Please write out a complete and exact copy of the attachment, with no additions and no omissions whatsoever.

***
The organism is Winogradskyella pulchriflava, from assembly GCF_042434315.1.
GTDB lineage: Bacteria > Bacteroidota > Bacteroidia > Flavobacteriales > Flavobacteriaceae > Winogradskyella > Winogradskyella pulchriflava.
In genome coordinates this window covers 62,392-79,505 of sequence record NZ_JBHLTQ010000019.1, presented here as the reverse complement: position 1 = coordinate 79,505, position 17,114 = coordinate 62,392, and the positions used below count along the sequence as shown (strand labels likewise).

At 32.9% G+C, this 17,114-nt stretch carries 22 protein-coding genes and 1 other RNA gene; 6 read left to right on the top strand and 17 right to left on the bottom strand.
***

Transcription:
The organism is Winogradskyella pulchriflava, from assembly GCF_042434315.1.
GTDB lineage: Bacteria > Bacteroidota > Bacteroidia > Flavobacteriales > Flavobacteriaceae > Winogradskyella > Winogradskyella pulchriflava.
In genome coordinates this window covers 62,392-79,505 of sequence record NZ_JBHLTQ010000019.1, presented here as the reverse complement: position 1 = coordinate 79,505, position 17,114 = coordinate 62,392, and the positions used below count along the sequence as shown (strand labels likewise).

At 32.9% G+C, this 17,114-nt stretch carries 22 protein-coding genes and 1 other RNA gene; 6 read left to right on the top strand and 17 right to left on the bottom strand.